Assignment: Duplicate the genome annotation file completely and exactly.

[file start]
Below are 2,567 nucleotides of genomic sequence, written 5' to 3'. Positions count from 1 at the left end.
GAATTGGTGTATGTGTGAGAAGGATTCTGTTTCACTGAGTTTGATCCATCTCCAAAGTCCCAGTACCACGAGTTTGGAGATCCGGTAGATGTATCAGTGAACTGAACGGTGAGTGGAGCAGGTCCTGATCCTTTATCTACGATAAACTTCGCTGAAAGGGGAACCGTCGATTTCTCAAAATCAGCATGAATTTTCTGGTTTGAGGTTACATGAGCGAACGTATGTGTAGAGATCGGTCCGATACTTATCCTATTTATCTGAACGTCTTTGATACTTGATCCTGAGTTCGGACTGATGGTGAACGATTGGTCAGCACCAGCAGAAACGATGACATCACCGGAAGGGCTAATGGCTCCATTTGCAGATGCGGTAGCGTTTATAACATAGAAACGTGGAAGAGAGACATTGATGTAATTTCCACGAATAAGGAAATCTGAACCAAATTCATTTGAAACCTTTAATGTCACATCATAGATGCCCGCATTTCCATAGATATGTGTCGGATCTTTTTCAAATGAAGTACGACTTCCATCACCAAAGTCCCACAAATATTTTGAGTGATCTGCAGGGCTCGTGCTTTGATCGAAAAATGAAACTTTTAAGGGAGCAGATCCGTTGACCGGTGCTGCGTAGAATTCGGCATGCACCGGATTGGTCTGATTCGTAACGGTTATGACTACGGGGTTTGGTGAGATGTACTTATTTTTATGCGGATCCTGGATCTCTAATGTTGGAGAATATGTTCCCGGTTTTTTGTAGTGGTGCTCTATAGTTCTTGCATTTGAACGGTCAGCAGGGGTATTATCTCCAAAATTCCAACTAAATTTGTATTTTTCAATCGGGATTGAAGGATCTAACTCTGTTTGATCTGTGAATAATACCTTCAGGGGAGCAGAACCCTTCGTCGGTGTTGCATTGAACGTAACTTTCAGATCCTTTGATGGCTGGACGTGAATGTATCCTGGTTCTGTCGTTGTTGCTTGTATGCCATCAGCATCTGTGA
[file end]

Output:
Below are 2,567 nucleotides of genomic sequence, written 5' to 3'. Positions count from 1 at the left end.
GAATTGGTGTATGTGTGAGAAGGATTCTGTTTCACTGAGTTTGATCCATCTCCAAAGTCCCAGTACCACGAGTTTGGAGATCCGGTAGATGTATCAGTGAACTGAACGGTGAGTGGAGCAGGTCCTGATCCTTTATCTACGATAAACTTCGCTGAAAGGGGAACCGTCGATTTCTCAAAATCAGCATGAATTTTCTGGTTTGAGGTTACATGAGCGAACGTATGTGTAGAGATCGGTCCGATACTTATCCTATTTATCTGAACGTCTTTGATACTTGATCCTGAGTTCGGACTGATGGTGAACGATTGGTCAGCACCAGCAGAAACGATGACATCACCGGAAGGGCTAATGGCTCCATTTGCAGATGCGGTAGCGTTTATAACATAGAAACGTGGAAGAGAGACATTGATGTAATTTCCACGAATAAGGAAATCTGAACCAAATTCATTTGAAACCTTTAATGTCACATCATAGATGCCCGCATTTCCATAGATATGTGTCGGATCTTTTTCAAATGAAGTACGACTTCCATCACCAAAGTCCCACAAATATTTTGAGTGATCTGCAGGGCTCGTGCTTTGATCGAAAAATGAAACTTTTAAGGGAGCAGATCCGTTGACCGGTGCTGCGTAGAATTCGGCATGCACCGGATTGGTCTGATTCGTAACGGTTATGACTACGGGGTTTGGTGAGATGTACTTATTTTTATGCGGATCCTGGATCTCTAATGTTGGAGAATATGTTCCCGGTTTTTTGTAGTGGTGCTCTATAGTTCTTGCATTTGAACGGTCAGCAGGGGTATTATCTCCAAAATTCCAACTAAATTTGTATTTTTCAATCGGGATTGAAGGATCTAACTCTGTTTGATCTGTGAATAATACCTTCAGGGGAGCAGAACCCTTCGTCGGTGTTGCATTGAACGTAACTTTCAGATCCTTTGATGGCTGGACGTGAATGTATCCTGGTTCTGTCGTTGTTGCTTGTATGCCATCAGCATCTGTGA